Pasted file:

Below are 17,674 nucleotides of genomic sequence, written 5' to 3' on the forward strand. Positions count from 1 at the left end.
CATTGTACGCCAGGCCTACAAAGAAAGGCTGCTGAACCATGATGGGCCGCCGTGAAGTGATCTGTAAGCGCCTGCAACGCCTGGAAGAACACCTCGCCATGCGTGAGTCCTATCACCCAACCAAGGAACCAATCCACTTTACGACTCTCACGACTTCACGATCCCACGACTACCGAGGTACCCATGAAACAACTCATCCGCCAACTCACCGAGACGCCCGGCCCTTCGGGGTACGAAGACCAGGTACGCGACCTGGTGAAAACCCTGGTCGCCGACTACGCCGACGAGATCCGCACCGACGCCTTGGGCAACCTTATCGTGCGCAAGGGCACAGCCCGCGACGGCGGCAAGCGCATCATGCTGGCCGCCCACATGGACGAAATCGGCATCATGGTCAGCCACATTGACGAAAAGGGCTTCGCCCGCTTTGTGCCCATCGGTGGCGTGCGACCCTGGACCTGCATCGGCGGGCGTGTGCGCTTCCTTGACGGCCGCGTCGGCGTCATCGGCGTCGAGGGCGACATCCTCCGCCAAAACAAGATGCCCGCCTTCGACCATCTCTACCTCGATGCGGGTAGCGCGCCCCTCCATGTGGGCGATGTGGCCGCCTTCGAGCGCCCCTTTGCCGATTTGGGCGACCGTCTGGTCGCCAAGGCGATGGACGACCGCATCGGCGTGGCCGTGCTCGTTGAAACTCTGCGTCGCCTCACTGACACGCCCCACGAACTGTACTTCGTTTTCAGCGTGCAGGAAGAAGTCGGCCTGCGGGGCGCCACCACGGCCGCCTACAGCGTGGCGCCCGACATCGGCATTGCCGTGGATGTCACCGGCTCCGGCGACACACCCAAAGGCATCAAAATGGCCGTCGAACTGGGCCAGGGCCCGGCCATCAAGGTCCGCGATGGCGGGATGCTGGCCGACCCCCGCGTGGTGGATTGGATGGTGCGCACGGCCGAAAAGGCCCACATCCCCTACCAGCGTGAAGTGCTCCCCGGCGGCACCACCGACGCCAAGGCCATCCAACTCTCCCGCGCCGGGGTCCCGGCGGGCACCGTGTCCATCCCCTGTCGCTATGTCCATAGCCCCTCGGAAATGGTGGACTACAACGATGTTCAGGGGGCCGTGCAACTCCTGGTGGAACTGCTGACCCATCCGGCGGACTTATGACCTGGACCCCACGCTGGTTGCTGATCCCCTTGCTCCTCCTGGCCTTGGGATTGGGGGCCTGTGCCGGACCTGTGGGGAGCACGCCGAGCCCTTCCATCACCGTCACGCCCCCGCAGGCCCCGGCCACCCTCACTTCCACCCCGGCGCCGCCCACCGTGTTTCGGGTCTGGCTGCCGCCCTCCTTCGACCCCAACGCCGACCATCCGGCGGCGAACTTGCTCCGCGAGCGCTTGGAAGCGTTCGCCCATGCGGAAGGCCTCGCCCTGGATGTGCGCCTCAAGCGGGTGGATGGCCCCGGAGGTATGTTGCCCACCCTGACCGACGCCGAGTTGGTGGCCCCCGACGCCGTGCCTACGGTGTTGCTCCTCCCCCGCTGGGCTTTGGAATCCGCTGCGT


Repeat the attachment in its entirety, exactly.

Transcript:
Below are 17,674 nucleotides of genomic sequence, written 5' to 3' on the forward strand. Positions count from 1 at the left end.
CATTGTACGCCAGGCCTACAAAGAAAGGCTGCTGAACCATGATGGGCCGCCGTGAAGTGATCTGTAAGCGCCTGCAACGCCTGGAAGAACACCTCGCCATGCGTGAGTCCTATCACCCAACCAAGGAACCAATCCACTTTACGACTCTCACGACTTCACGATCCCACGACTACCGAGGTACCCATGAAACAACTCATCCGCCAACTCACCGAGACGCCCGGCCCTTCGGGGTACGAAGACCAGGTACGCGACCTGGTGAAAACCCTGGTCGCCGACTACGCCGACGAGATCCGCACCGACGCCTTGGGCAACCTTATCGTGCGCAAGGGCACAGCCCGCGACGGCGGCAAGCGCATCATGCTGGCCGCCCACATGGACGAAATCGGCATCATGGTCAGCCACATTGACGAAAAGGGCTTCGCCCGCTTTGTGCCCATCGGTGGCGTGCGACCCTGGACCTGCATCGGCGGGCGTGTGCGCTTCCTTGACGGCCGCGTCGGCGTCATCGGCGTCGAGGGCGACATCCTCCGCCAAAACAAGATGCCCGCCTTCGACCATCTCTACCTCGATGCGGGTAGCGCGCCCCTCCATGTGGGCGATGTGGCCGCCTTCGAGCGCCCCTTTGCCGATTTGGGCGACCGTCTGGTCGCCAAGGCGATGGACGACCGCATCGGCGTGGCCGTGCTCGTTGAAACTCTGCGTCGCCTCACTGACACGCCCCACGAACTGTACTTCGTTTTCAGCGTGCAGGAAGAAGTCGGCCTGCGGGGCGCCACCACGGCCGCCTACAGCGTGGCGCCCGACATCGGCATTGCCGTGGATGTCACCGGCTCCGGCGACACACCCAAAGGCATCAAAATGGCCGTCGAACTGGGCCAGGGCCCGGCCATCAAGGTCCGCGATGGCGGGATGCTGGCCGACCCCCGCGTGGTGGATTGGATGGTGCGCACGGCCGAAAAGGCCCACATCCCCTACCAGCGTGAAGTGCTCCCCGGCGGCACCACCGACGCCAAGGCCATCCAACTCTCCCGCGCCGGGGTCCCGGCGGGCACCGTGTCCATCCCCTGTCGCTATGTCCATAGCCCCTCGGAAATGGTGGACTACAACGATGTTCAGGGGGCCGTGCAACTCCTGGTGGAACTGCTGACCCATCCGGCGGACTTATGACCTGGACCCCACGCTGGTTGCTGATCCCCTTGCTCCTCCTGGCCTTGGGATTGGGGGCCTGTGCCGGACCTGTGGGGAGCACGCCGAGCCCTTCCATCACCGTCACGCCCCCGCAGGCCCCGGCCACCCTCACTTCCACCCCGGCGCCGCCCACCGTGTTTCGGGTCTGGCTGCCGCCCTCCTTCGACCCCAACGCCGACCATCCGGCGGCGAACTTGCTCCGCGAGCGCTTGGAAGCGTTCGCCCATGCGGAAGGCCTCGCCCTGGATGTGCGCCTCAAGCGGGTGGATGGCCCCGGAGGTATGTTGCCCACCCTGACCGACGCCGAGTTGGTGGCCCCCGACGCCGTGCCTACGGTGTTGCTCCTCCCCCGCTGGGCTTTGGAATCCGCTGCGT